Ed Davender was one of UK’s most underrated players

By LARRY VAUGHT

Ed Davender was never a guy that gave up easily. He was one of the toughest players both physical and mentally I have watched during my 41 years covering Kentucky basketball.

I always liked him — and he always liked me. He never quit calling me “Mr. Vaught” and even during some troubled times in his life in recent years we still talked some and I stayed fond of him.
That’s why the news this week that he suffered a major heart attack and then died Thursday night at age 49 hit me so hard. Ed had some problems, but he was a good guy and one who teammates always loved.

He was recruited to Kentucky from Brooklyn by Joe B. Hall. He played one year for Hall and then three years for Eddie Sutton.

He never quite got the overall recognition he deserved. He was overshadowed early by Kenny Walker. Another teammate was Rex Chapman, one of the all-time favorite Cats.

Davender was potent on both ends of the floor. He scored 1,637 points and had 436 assists and 191 steals. No other UK player has ever had 1,500 or more points and 400 or more assists. He’s still the No. 11 all-time scorer at Kentucky and ranks fourth in steals and eighth in assists.
He could well be the best defensive guard I have seen play at Kentucky.

Washington made him a third round pick in the 1988 NBA draft but a heart murmur contributed to him not playing professional basketball. He returned to Kentucky to live and work. However, he was convicted of a ticket scam.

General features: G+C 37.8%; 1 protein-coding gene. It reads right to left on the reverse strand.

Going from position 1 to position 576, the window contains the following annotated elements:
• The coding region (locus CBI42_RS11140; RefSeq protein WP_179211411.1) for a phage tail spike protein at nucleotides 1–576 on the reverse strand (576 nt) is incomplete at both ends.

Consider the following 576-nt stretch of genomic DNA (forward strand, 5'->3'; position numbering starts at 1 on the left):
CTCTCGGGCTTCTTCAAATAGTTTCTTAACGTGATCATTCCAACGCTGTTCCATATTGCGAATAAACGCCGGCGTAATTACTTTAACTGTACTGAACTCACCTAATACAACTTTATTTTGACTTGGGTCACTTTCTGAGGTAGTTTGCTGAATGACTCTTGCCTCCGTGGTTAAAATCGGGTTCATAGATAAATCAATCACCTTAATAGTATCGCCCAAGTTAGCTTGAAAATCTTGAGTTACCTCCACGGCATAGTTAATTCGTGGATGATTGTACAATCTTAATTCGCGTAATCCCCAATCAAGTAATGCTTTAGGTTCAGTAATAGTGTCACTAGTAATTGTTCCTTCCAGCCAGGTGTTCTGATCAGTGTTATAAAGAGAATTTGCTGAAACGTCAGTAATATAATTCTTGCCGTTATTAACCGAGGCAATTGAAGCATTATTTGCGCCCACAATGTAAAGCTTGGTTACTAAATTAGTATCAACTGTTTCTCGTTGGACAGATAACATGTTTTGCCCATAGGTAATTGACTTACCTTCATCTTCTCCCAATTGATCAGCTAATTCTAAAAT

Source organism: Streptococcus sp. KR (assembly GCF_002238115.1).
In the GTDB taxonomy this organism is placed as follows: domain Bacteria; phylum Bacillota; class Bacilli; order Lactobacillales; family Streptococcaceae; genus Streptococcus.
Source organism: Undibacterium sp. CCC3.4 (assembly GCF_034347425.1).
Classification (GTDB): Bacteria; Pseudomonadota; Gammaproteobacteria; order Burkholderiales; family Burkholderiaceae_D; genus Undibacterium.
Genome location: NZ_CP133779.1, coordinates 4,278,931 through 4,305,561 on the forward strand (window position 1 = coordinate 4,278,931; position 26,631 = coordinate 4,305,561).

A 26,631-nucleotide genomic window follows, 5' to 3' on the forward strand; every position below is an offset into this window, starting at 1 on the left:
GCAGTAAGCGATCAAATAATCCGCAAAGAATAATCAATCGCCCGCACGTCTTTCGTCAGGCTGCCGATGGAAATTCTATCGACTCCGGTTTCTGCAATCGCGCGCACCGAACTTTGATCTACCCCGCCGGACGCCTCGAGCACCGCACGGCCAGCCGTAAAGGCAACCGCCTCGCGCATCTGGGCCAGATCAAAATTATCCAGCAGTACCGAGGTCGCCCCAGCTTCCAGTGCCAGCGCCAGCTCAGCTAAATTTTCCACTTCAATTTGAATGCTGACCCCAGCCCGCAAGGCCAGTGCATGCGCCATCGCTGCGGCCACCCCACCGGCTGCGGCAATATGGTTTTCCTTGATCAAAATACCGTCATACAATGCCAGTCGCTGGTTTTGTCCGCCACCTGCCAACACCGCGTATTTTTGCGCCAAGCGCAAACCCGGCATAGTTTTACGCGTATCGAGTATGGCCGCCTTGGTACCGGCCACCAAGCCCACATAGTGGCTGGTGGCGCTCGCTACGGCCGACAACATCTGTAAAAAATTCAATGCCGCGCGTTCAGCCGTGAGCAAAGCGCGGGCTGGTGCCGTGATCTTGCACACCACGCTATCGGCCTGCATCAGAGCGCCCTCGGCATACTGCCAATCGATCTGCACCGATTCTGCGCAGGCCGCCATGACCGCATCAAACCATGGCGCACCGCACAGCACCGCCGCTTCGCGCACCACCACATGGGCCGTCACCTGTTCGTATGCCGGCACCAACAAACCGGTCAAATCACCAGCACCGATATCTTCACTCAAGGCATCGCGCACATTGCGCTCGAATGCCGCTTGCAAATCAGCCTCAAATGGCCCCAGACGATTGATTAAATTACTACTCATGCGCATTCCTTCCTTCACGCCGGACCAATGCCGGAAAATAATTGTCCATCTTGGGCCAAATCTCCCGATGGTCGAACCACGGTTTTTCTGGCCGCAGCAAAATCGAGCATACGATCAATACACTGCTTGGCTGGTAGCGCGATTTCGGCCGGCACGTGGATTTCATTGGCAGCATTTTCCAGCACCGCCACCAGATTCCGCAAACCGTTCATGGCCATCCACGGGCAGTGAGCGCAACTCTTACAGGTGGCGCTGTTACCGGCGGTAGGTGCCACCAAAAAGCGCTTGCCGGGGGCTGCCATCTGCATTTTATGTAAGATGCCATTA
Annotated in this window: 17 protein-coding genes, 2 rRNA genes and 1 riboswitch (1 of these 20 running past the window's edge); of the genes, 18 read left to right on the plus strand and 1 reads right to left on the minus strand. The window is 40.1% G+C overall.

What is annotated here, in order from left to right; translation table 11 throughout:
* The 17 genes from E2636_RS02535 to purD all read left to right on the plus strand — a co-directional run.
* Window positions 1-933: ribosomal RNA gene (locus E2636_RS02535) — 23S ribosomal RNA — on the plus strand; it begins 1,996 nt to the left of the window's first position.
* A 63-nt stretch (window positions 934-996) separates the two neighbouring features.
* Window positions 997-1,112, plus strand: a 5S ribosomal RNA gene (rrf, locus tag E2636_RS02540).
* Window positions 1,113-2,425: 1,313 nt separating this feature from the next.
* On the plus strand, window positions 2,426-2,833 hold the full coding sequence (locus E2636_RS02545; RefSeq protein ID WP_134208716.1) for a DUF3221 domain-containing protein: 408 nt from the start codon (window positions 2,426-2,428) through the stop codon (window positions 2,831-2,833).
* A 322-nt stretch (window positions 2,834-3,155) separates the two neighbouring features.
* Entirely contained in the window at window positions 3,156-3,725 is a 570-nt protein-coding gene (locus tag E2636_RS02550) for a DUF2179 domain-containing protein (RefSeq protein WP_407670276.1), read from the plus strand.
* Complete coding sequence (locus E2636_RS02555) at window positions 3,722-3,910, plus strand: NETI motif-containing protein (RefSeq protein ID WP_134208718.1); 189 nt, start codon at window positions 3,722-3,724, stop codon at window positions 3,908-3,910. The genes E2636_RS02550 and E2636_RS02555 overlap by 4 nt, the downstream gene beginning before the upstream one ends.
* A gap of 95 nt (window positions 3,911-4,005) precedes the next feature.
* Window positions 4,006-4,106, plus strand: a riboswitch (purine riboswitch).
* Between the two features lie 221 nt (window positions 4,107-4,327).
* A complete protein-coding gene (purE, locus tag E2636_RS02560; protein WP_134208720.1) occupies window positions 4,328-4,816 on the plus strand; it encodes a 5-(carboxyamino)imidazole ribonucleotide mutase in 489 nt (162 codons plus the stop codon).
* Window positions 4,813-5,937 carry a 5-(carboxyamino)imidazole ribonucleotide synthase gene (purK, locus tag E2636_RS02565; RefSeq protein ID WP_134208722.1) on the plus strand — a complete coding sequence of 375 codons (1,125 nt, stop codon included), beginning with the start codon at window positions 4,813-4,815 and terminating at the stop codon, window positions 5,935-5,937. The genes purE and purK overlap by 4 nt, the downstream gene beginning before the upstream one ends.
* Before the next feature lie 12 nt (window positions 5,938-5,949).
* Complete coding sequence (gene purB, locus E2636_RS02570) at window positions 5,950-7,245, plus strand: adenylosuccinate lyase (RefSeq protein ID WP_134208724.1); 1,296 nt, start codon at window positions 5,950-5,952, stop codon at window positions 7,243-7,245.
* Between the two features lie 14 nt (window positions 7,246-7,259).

Recently he had seemed to be moving back the right direction and had worked for Lexington’s Parks and Recreation Department.

It had been about three months since I talked to him briefly. I regret I’ll never get to chat with him again and that I probably never told him how much I respected him as a player but even more so for doing all he could to get his life back together.

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  1. Thanks for writing this, Larry. It was emotional for me to read about Ed Davender’s life at UK and beyond. It is so sad to see one of our beloved and very talented players leave us at such a young age. We will always remember what joy he gave us fans with his effort and sweet personality. We all can learn from what you said about regretting the things you didn’t say to him. We have all felt that way at times.

  2. Ed was one fine basketball player who seemed to carry the team alone at times. He proved that a guard that could play on both ends of the floor could make the difference in almost any game. When Rex was averaging 16 ppg in ’86-’87 Davender was picking up 15.24. But there was more to his game than the stat line. He could turn a game around with his defense and his ball handling. He excelled at all aspects of the game IMO. He was a leader of that era even with Sky or Rex on his team.

    I hate to hear of anyone going too young. When it’s one of the members of the BBN I feel it like it happened when he was still playing. To me once a Cat always a Cat even if you make some mistakes in life. We’ve all made some.

    I was a big fan of Ed when he played. He was a great representative of the BBN spirit. He was a team first player who played hard all the time. You can’t ask for more from anyone. The rest comes from what the Lord gave you. But playing hard and playing for the team comes from our hearts.

    You will be missed Ed.

    1. You brought back some excellent memories for a lot of us, King.

    2. Great comments and insights King. Like you, I was a Davender fan

  3. Has anyone seen anything about his funeral or memorial service?

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